Each week, KHN reporter Alvin Tran compiles a selection of recently released health policy studies and briefs.
Health Affairs: Survey Finds Public Support For Legal Interventions Directed At Health Behavior To Fight Noncommunicable Disease – With increasing interest in public health problems such as obesity and alcohol and tobacco use, lawmakers are increasingly considering using policy to modify behavior. According to the authors, little is currently known about the public’s willingness to accept such policies. The researchers surveyed more than 1,800 adults to assess their attitudes toward government interventions aimed at these issues. They found that strong support, especially among African Americans and Hispanics. "There was much support for strategies that enable people to exercise healthful choices—for example, menu labeling and improving access to nicotine patches—but considerably less for more coercive measures, such as insurance premium surcharges," the authors write. Policy makers "should involve the public in priority-setting activities in public health" and "seek to understand the values held by different segments of the population and incorporate those values in to policy decisions," the authors suggest (Morain and Mello, 3/2013).
Health Affairs: Insurance Expansion In Massachusetts Did Not Reduce Access Among Previously Insured Medicare Patients – In 2006 Massachusetts passed health overhaul legislation that sought to get universal coverage in the state. Opponents suggested it could have a negative impact on people who already had insurance. They said that the sudden increase in the number of people with insurance might overwhelm doctors and other health care providers, creating shortages and poor health care for some people who were already in the system, especially Medicare beneficiaries who are older and often need more medical care. In this study, researchers analyzed Medicare data from 2004 to 2009 to determine how insurance expansion under the Massachusetts' health reform law affected beneficiaries. "We found no evidence that Massachusetts' health care reform, with its resulting insurance expansion and consequent threat of negative spillover on the previously insured, led to an increase in preventable hospitalization among Medicare patients," the authors write. Their study found that preventable hospitalizations among beneficiaries in Massachusetts dropped slightly more than rates in comparison New England states (Joynt, Chan, Orav, and Jha, 3/2013).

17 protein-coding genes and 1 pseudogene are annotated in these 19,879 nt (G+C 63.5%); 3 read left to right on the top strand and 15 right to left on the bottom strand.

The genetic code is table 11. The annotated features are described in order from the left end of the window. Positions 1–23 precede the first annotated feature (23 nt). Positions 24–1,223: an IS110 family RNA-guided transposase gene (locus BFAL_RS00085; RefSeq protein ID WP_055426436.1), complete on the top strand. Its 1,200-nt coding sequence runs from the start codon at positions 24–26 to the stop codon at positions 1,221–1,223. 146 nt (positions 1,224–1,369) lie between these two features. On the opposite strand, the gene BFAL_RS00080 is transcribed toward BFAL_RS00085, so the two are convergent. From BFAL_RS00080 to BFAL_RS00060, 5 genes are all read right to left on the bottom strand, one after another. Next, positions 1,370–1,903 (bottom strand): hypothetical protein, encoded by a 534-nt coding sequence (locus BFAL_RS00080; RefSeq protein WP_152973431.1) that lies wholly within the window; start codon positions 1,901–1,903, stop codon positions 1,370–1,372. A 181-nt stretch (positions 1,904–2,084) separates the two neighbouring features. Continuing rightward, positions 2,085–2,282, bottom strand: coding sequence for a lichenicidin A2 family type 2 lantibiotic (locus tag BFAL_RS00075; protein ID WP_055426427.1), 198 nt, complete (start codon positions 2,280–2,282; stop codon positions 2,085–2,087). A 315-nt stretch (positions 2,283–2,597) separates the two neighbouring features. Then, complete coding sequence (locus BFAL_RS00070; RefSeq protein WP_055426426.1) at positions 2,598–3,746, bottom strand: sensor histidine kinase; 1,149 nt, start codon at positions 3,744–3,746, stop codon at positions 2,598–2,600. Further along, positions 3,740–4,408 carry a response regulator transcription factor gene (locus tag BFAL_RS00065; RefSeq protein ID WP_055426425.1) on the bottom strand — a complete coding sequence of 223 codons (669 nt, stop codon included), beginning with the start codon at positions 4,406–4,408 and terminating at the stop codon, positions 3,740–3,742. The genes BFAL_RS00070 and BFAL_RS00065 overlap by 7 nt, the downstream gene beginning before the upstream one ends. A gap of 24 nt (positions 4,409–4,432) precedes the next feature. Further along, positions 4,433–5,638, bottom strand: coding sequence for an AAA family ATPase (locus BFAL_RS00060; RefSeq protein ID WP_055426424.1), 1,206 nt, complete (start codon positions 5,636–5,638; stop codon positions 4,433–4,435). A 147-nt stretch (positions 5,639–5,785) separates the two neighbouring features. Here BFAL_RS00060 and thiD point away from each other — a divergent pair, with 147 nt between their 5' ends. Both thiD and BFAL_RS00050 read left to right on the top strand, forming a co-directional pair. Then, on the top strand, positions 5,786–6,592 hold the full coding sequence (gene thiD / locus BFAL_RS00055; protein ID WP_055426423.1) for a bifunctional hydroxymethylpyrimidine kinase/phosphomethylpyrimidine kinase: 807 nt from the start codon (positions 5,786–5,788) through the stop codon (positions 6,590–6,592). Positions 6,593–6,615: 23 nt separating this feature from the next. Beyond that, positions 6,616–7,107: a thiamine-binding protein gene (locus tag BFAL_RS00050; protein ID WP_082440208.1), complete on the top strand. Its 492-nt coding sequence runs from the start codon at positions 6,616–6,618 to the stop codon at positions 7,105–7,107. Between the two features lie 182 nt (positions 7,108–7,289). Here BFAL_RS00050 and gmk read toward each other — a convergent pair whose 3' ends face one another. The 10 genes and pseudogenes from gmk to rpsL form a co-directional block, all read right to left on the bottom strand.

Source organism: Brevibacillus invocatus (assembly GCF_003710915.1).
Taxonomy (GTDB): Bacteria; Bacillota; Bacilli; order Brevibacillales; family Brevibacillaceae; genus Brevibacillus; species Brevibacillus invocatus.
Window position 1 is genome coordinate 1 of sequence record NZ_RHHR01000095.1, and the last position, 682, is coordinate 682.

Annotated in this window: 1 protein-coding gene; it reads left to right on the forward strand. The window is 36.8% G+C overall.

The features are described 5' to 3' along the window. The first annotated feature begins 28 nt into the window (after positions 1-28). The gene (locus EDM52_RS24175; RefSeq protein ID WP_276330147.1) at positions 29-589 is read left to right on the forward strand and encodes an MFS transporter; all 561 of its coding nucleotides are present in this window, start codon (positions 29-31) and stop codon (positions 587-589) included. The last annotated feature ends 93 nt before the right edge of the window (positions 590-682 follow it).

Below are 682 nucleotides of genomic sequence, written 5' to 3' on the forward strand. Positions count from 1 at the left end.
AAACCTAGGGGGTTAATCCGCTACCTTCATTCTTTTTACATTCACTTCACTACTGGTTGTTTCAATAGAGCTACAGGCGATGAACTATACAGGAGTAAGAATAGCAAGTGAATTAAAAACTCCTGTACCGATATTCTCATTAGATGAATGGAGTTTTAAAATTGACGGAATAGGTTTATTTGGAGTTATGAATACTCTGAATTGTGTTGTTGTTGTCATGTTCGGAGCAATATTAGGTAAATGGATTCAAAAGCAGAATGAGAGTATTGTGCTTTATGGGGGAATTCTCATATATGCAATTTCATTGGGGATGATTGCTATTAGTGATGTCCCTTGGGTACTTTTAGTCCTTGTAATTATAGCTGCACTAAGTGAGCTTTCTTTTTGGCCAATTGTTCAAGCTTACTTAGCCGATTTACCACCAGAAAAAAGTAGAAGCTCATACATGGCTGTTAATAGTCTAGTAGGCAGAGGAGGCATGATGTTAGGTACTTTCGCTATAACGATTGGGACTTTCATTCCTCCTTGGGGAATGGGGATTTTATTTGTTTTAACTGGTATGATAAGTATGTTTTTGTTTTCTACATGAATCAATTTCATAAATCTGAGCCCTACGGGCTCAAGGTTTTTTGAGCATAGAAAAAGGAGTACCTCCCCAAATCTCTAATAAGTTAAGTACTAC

The Kaiser Family Foundation/The Urban Institute: Reversing The Trend? Understanding The Recent Increase In Health Insurance Coverage Among The Nonelderly Population -- According to the authors of this brief, the number of uninsured people in the U.S. decreased by 1.2 million in 2011. They suggest that this decrease was the result of an increase in coverage through public programs such as Medicaid and the Children's Health Insurance Program. "Most of the growth in public coverage, and the attendant reduction in the nonelderly uninsured, was concentrated among adults, while the number of uninsured children was largely unchanged between 2010 and 2011," the synopsis of the study notes. This brief includes discussions of trends in coverage by work status, race and ethnicity and region, and of the impact of the Affordable Care Act (Holahan and McGrath, 3/1).